The lymphoepithelioma-like (LEL) hepatocellular carcinoma (HCC) (or inflammatory HCC) have only recently been recognized as an entity in itself [1]. The first report dates back to 1995 [2]. The definition of lymphoepithelioma-like HCC has been present in the literature since 1996 [3]. To date, 86 cases have been reported, in 59 of which the epithelial component shows the morphological characteristics and the immunophenotypic profile of HCC and in 27 of cholangiocellular carcinoma (CC) [4]. On the basis of similar lesions occurring in various sites (lung, urinary bladder, vagina, uterus, skin, etc.), all referring to the basic model in nasopharyngeal localization, from the earliest observations has sought and found an association with EBV [5]. Between LEL-HCC and LEL-CC significant differences have been reported. The male sex prevails in the LEL-HCC (64%), while the female prevails in the LEL-CC (66%). The Caucasians prevail in LEL-HCC (65%), while Asians prevail in the LEL-CC (92%). EBV is reported in 2% of cases of LEL-HCC and in 74% of cases of LEL-CC. Cirrhosis is present in 46% of cases of LEL-HCC and in 19% of cases of LEL-CC. Positivity for HBV is present in 30 and 40% of cases, respectively, while HCV is 34% and 7% [6]. In summary the most frequent profile of a patient with LEL-HCC is that of a Caucasian male, carrying an HBV or HCV infection with cirrhosis, while that of a patient with LEL-CC is of an Asian female carrier of an EBV infection, rarely associated with cirrhosis. Since the first observations, several reports have been dedicated to investigating the meaning of the lymphoid infiltrate. The assumption that this phenomenon represents a defensive process against the neoplasm could explain the less unfavorable prognosis of this type of lesions. In literature, the lymphoid infiltrate is described as widespread in parenchymal areas and in nodular aggregates in the context of fibrous bands. Immunohistochemically, most of the infiltrating lymphocytes, other than those in the lymph follicle, were identified as T lymphocyte with a prevalence of CD4 and CD8. The better prognosis of the LEL-HCC group could attribute to the antitumor effect induced by the cellular immunity of CD8 + and CD4 + T lymphocytes, and partly by the humoral immunity of B cells which formed lymph follicles [7]. In a report of 8 LEL-HCC cases, free from viral infections of any kind, the lymphoid infiltrate is made up mainly of T cells CD4 +, CD8 +: This data would rule out an intervention of the viral genome in determining the immune response which would, therefore, be determined by the tumor. In the same note, it is emphasized that the immunohistochemical investigation in three of these cases demonstrates a focal or diffuse expression of CK19, the characteristic of cholangiolar differentiation. Strangely, the evaluation of the epithelial component is limited to CK19 without the use of HCC-specific markers (Hepatocyte, Hep Par 1, CD10), which may have been allowed to label those cases as CC or as mixed forms [8]. From some authors, the phenomenon is interpreted as an attempt to spontaneous regression of the tumor. In support of this hypothesis, a disease-free patient was reported 60 months after tumor resection [9]. The immunophenotypic evaluation of our case is substantially consistent with the literature, with the exception of a lower number of CD8 + lymphocytes. From the literature it is clear that the phenomenon of lymphoid infiltration can affect both types of hepatobiliary neoplasms following with their epidemiological distribution. As well it is evident that, in the majority of cases, they were poorly differentiated neoplasms. The immunophenotypic evaluation of the epithelial component of our case highlights the expression of antigens related to HCC and also antigens related to CC. The poorly differentiated morphology was further altered by the massive lymphoid infiltration, which did not help in identifying two distinct components. The expression of specific hepatocellular antigens (Hepatocyte, CD10, αFP) is sufficient to affirm the presence of a hepatocellular differentiation, just as it cannot be said for CC because CK7 and CK19 do not explicitly prove a biliary differentiation of a proliferation as these antigens can also be expressed by the hepatocellular component [10]. It should be stressed, however, that the lumen of the rare and abortive tubular structures present is delimited by smaller cuboidal cells expressing antigens CK7 (Figures 6(g) and 6(h)) and CK19 (Figures 6(i) and 6(j)).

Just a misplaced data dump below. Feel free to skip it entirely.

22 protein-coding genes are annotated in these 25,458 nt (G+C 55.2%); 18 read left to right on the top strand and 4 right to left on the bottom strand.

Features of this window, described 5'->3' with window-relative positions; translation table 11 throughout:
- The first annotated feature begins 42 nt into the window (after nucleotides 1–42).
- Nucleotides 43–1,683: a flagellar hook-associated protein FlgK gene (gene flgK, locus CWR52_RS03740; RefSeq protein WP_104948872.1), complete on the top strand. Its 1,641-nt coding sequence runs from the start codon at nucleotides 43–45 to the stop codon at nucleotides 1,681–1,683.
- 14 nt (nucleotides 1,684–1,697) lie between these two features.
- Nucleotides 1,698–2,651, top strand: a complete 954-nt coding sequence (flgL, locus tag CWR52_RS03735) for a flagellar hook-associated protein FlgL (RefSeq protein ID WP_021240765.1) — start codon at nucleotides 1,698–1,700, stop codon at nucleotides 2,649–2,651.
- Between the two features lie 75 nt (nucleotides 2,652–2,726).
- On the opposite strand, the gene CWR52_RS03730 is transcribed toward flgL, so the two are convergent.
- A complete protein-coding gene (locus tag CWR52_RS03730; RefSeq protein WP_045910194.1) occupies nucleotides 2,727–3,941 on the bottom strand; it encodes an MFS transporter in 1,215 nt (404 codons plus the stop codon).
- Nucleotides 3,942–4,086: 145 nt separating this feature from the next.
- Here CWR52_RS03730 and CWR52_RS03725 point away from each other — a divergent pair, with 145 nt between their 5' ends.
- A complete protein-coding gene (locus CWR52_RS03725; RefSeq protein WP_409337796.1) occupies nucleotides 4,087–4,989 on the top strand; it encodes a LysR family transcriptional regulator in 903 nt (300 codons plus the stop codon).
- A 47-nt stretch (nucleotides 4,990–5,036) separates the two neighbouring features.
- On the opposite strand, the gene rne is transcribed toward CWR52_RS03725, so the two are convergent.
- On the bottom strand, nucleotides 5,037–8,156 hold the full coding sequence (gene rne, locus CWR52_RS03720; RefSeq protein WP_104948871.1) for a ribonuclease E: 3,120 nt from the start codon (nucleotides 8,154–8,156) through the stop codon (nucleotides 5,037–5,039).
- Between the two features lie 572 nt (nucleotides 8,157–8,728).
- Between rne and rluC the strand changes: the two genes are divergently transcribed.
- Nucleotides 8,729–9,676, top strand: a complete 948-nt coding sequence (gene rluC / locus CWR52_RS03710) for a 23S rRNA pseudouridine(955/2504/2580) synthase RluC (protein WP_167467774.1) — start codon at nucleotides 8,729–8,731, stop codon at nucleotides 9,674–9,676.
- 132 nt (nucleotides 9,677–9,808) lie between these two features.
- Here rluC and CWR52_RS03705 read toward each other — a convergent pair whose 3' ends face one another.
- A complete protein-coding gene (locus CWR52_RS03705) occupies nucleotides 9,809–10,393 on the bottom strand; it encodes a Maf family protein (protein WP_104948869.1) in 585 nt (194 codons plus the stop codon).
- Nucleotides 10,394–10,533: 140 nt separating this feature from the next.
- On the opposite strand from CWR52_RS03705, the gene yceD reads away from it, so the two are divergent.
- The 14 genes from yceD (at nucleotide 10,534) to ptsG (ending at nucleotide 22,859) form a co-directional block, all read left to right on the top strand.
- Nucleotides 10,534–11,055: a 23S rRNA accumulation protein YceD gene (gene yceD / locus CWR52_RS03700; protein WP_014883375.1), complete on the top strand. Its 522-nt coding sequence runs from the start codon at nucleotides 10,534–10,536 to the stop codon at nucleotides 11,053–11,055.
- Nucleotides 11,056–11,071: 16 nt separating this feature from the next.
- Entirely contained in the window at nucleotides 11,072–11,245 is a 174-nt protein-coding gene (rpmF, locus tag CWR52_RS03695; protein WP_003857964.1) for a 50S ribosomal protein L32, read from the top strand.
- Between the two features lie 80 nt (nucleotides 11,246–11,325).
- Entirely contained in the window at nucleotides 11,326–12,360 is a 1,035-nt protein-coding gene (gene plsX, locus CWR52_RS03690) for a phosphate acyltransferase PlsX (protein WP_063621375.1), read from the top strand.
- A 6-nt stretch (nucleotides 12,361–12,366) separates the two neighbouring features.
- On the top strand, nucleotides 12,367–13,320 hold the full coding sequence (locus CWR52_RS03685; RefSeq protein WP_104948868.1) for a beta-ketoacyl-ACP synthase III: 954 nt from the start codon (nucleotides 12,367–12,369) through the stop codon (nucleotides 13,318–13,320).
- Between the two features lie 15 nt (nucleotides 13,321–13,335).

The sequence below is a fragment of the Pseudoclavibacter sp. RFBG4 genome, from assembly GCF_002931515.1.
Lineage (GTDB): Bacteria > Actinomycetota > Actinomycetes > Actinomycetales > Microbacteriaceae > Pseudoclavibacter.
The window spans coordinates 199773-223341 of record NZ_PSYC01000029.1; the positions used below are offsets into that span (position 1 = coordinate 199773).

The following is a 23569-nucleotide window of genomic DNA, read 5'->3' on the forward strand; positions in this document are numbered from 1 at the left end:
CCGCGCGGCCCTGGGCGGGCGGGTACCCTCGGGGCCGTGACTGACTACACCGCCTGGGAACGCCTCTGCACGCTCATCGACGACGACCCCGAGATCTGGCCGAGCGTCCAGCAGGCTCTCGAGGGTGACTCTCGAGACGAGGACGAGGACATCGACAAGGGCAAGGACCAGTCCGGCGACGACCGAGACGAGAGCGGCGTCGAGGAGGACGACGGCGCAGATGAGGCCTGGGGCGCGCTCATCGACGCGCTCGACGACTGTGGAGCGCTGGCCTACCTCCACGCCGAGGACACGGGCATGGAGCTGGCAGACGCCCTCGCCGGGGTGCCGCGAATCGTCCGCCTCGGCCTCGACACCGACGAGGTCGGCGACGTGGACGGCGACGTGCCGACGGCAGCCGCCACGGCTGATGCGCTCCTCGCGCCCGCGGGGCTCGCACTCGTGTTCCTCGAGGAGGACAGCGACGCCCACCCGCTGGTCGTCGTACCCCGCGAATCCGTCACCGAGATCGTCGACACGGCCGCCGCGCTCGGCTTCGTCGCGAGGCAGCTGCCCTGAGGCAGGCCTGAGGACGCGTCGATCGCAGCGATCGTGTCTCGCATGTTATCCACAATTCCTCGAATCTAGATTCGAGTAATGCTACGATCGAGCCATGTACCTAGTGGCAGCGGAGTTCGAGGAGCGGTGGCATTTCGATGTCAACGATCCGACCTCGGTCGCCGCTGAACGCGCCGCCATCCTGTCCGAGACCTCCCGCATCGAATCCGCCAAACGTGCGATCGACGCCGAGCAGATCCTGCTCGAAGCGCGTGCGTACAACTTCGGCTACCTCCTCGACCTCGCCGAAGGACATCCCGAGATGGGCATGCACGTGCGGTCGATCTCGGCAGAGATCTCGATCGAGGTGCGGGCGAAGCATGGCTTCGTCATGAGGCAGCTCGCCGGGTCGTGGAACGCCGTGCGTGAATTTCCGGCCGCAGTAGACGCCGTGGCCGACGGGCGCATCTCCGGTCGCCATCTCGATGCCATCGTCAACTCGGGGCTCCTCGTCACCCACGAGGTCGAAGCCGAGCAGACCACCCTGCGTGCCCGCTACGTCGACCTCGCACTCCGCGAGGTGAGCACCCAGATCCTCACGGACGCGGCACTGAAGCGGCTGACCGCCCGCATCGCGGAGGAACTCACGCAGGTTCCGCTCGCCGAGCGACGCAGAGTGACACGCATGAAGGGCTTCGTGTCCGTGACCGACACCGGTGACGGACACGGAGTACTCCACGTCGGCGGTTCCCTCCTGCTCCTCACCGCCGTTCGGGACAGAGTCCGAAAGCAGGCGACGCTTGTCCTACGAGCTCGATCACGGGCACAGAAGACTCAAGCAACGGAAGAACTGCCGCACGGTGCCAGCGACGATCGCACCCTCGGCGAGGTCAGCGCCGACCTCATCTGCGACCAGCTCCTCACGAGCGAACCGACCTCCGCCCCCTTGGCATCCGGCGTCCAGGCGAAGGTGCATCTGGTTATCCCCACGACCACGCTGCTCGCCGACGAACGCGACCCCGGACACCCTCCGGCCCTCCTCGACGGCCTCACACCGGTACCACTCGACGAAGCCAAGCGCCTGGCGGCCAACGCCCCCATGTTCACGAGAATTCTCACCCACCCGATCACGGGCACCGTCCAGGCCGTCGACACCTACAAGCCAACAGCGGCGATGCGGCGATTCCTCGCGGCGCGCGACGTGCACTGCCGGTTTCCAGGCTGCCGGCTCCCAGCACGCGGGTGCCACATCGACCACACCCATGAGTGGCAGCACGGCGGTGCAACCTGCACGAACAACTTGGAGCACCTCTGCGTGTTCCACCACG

This finding would favor the possibility of the existence of a true cholangiocellular component. Liver tumors of mixed hepatocellular and biliary phenotype were, until recently, referred to as combined hepatocellular and cholangiocarcinoma (mixed hepatocellular-cholangiocarcinoma). Under these terms were classified both “collision” tumors, which coexist in the same organ, two distinct tumors hepato- and cholangiocarcinoma, both single tumors with mixed morphologic features of both hepatocellular and biliary differentiation. The International Consensus Panel advises reserving the denomination of Mixed Hepatobiliary Tumors only to single tumors with mixed morphologic features, distinguishing in it two subgroups according to the presence or absence of stem cells [11]. Tumors that carry stem cells (ckit +) are, in turn, depending on the morphology classified as intermediate, transitional, and small cell [12]. No case of LEL mixed hepatobiliary carcinoma (hepato-cholangiocellular carcinoma) according to the previous definition hitherto has been reported in the literature. A single report of mixed LEL-carcinoma describes a case in which a well-differentiated cholangiocellular component coexisted with one second poorly differentiated. Immunohistochemical studies revealed that both components were immune reactive for CKAE1/AE3, cytokeratin 7, cytokeratin 19, and, focally, monoclonal CEA. Both components were negative for cytokeratin 20 and HePar1. This lesion according to the aforementioned criteria cannot be considered to fall within Mixed Hepatobiliary Tumors [13]. The case of our observation, however, can rightfully be classified as a LEL Mixed Hepatobiliary Tumor without stem cells, as immunophenotypically the two components are well represented and in some areas a trabecular architecture (Figures 2(b) and 2(c)) and some tubular formation (Figures 3(b) and 3(c)), CK7 (Figures 6(g) and 6(h)) and CK19 + (Figures 6(i) and 6(j)), can be identified. To the best of our knowledge, this would be the first case of LEL Mixed Hepatobiliary Tumor reported in the literatures.

Conflicts of Interest

The authors declare that there are no conflicts of interest regarding the publication of this paper.